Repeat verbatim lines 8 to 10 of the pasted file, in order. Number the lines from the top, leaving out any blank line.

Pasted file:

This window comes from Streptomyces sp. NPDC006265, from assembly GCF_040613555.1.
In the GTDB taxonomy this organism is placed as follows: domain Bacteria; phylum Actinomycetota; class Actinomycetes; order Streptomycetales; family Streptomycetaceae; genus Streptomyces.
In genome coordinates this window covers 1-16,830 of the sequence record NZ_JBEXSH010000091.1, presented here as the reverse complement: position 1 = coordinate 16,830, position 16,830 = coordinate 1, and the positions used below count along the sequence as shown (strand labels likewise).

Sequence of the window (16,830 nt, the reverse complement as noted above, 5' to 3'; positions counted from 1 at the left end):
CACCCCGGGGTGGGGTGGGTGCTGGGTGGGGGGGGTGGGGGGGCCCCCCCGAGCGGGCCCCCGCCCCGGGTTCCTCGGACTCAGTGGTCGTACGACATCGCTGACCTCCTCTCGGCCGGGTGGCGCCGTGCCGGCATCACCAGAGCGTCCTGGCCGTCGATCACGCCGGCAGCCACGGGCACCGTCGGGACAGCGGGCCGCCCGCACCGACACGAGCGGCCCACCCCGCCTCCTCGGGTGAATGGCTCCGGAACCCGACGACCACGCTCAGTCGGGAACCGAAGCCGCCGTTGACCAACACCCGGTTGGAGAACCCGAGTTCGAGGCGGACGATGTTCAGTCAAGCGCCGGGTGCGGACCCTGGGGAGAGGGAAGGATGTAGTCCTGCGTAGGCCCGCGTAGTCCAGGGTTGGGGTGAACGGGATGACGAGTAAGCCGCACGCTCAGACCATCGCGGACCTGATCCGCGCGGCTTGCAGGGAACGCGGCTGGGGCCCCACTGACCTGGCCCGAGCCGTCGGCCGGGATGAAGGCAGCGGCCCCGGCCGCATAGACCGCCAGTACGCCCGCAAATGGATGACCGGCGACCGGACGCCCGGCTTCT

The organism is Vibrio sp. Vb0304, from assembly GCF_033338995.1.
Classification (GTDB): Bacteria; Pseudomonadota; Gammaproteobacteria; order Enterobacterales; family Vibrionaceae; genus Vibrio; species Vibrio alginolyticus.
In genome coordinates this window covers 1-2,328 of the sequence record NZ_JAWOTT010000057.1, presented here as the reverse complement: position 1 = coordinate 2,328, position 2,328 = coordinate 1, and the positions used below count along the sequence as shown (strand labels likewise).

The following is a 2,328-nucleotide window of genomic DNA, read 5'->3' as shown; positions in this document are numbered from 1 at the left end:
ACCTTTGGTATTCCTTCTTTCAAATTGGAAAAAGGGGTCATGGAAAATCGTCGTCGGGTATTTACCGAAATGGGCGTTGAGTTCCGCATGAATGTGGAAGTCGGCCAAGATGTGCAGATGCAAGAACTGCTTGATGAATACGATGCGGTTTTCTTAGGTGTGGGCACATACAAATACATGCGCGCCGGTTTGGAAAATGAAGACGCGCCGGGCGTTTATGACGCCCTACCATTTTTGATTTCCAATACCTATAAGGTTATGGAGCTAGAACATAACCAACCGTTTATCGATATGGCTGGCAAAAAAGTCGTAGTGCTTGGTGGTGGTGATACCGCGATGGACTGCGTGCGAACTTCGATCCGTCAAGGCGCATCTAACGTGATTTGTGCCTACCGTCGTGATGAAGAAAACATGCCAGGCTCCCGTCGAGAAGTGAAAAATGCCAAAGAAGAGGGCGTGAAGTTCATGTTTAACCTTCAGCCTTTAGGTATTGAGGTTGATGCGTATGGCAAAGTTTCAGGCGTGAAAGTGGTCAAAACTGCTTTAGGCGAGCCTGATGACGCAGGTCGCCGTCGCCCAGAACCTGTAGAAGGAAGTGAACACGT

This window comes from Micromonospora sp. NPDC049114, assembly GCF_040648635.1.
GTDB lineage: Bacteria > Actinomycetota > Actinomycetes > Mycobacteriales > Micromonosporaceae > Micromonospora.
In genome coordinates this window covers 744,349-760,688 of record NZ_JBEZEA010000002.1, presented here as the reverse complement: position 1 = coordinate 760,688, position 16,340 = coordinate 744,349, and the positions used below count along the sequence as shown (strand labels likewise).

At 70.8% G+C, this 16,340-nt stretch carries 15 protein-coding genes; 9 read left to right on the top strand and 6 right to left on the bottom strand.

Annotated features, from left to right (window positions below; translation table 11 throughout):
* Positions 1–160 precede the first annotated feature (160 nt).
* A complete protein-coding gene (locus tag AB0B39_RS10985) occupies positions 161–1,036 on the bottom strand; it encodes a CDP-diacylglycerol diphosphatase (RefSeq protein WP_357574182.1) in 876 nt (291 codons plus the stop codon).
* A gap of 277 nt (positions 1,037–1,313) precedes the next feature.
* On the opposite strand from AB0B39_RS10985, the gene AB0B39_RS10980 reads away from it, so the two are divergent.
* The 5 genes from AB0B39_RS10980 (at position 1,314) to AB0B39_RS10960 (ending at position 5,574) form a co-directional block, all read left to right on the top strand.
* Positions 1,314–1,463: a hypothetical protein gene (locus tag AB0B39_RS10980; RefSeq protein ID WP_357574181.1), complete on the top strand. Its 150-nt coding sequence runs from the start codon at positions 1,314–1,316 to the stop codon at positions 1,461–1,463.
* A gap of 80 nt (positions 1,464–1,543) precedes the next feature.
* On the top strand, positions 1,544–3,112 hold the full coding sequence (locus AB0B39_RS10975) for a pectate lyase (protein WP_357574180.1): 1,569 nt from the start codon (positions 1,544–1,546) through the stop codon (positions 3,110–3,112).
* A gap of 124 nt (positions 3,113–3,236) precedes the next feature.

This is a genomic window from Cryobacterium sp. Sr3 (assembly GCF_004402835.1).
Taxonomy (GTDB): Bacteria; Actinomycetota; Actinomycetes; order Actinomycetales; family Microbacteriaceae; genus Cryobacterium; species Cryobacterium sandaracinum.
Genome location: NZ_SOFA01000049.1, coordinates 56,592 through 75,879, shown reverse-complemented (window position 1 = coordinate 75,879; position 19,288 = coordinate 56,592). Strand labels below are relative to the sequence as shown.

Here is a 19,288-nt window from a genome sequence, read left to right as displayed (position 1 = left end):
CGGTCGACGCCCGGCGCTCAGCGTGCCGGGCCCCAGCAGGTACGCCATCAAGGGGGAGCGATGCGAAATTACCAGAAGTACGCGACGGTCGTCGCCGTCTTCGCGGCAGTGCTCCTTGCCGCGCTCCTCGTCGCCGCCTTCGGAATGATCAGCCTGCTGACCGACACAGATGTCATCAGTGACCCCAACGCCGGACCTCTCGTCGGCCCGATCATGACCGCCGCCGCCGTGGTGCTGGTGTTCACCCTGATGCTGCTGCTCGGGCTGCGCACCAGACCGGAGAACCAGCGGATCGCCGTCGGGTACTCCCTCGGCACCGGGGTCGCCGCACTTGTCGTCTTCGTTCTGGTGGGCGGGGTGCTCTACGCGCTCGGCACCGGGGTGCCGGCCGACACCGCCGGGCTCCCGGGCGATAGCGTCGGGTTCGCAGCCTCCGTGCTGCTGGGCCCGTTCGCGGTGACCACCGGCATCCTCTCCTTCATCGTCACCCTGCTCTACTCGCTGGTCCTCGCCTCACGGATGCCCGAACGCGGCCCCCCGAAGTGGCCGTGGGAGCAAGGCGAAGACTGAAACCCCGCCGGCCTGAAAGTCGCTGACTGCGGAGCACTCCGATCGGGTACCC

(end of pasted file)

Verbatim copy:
In genome coordinates this window covers 1-2,328 of the sequence record NZ_JAWOTT010000057.1, presented here as the reverse complement: position 1 = coordinate 2,328, position 2,328 = coordinate 1, and the positions used below count along the sequence as shown (strand labels likewise).

The following is a 2,328-nucleotide window of genomic DNA, read 5'->3' as shown; positions in this document are numbered from 1 at the left end:
ACCTTTGGTATTCCTTCTTTCAAATTGGAAAAAGGGGTCATGGAAAATCGTCGTCGGGTATTTACCGAAATGGGCGTTGAGTTCCGCATGAATGTGGAAGTCGGCCAAGATGTGCAGATGCAAGAACTGCTTGATGAATACGATGCGGTTTTCTTAGGTGTGGGCACATACAAATACATGCGCGCCGGTTTGGAAAATGAAGACGCGCCGGGCGTTTATGACGCCCTACCATTTTTGATTTCCAATACCTATAAGGTTATGGAGCTAGAACATAACCAACCGTTTATCGATATGGCTGGCAAAAAAGTCGTAGTGCTTGGTGGTGGTGATACCGCGATGGACTGCGTGCGAACTTCGATCCGTCAAGGCGCATCTAACGTGATTTGTGCCTACCGTCGTGATGAAGAAAACATGCCAGGCTCCCGTCGAGAAGTGAAAAATGCCAAAGAAGAGGGCGTGAAGTTCATGTTTAACCTTCAGCCTTTAGGTATTGAGGTTGATGCGTATGGCAAAGTTTCAGGCGTGAAAGTGGTCAAAACTGCTTTAGGCGAGCCTGATGACGCAGGTCGCCGTCGCCCAGAACCTGTAGAAGGAAGTGAACACGT